Symbol binding directives
These directives modify the ELF binding of one or more symbols.
.globaldirective sets the symbol binding to STB_GLOBAL. These symbols will be visible to all object files being linked, so a definition in one object file can satisfy a reference in another.
.localdirective sets the symbol binding in the symbol table to STB_LOCAL. These symbols are not visible outside the object file they are defined or referenced in, so multiple object files can use the same symbol names without interfering with each other.
.weakdirective sets the symbol binding to STB_WEAK. These symbols behave similarly to global symbols, with these differences:
- If a reference to a symbol with weak binding is not satisfied (no definition of the symbol is found), this is not an error.
- If multiple definitions of a weak symbol are present, this is not an error. If a definition of the symbol with strong binding is present, that one will satisfy all references to the symbol, otherwise one of the weak references will be chosen.
The symbol binding directive can be at any point in the assembly file, before or after any references or definitions of the symbol.
If the binding of a symbol is not specified using one of these directives, the default binding is:
- If a symbol is not defined in the assembly file, it will by default have global visibility.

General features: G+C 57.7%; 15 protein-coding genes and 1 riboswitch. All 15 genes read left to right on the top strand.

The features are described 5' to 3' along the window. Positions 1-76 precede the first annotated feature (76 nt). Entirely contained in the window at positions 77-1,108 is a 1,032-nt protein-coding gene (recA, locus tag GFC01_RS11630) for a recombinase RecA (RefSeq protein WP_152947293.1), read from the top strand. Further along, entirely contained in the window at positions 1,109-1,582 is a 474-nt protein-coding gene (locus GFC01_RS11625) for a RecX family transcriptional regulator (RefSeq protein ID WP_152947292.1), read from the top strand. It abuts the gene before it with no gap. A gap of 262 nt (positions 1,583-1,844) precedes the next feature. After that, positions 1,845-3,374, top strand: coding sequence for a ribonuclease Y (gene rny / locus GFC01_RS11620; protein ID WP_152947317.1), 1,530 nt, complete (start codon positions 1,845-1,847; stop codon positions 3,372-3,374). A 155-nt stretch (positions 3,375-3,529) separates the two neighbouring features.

- If a symbol is defined in the assembly file, it will by default have local visibility.
.Lare different directives. Symbols starting with
.Lare not put into the symbol table.
// This function has global binding, so can be referenced from other object // files. The symbol 'value' defaults to local binding, so other object // files can use the symbol name 'value' without interfering with this // definition and reference. .global get_val get_val: ldr r0, value bx lr value: .word 0x12345678 // The symbol 'printf' is not defined in this file, so defaults to global // binding, so the linker will search other object files and libraries to // find a definition of it. bl printf // The debug_trace symbol is a weak reference. If a definition of it is // found by the linker, this call will be relocated to point to it. If a // definition is not found (e.g. in a release build, which does not include // the debug code), the linker will point the bl instruction at the next // instruction, so it has no effect. .weak debug_trace bl debug_trace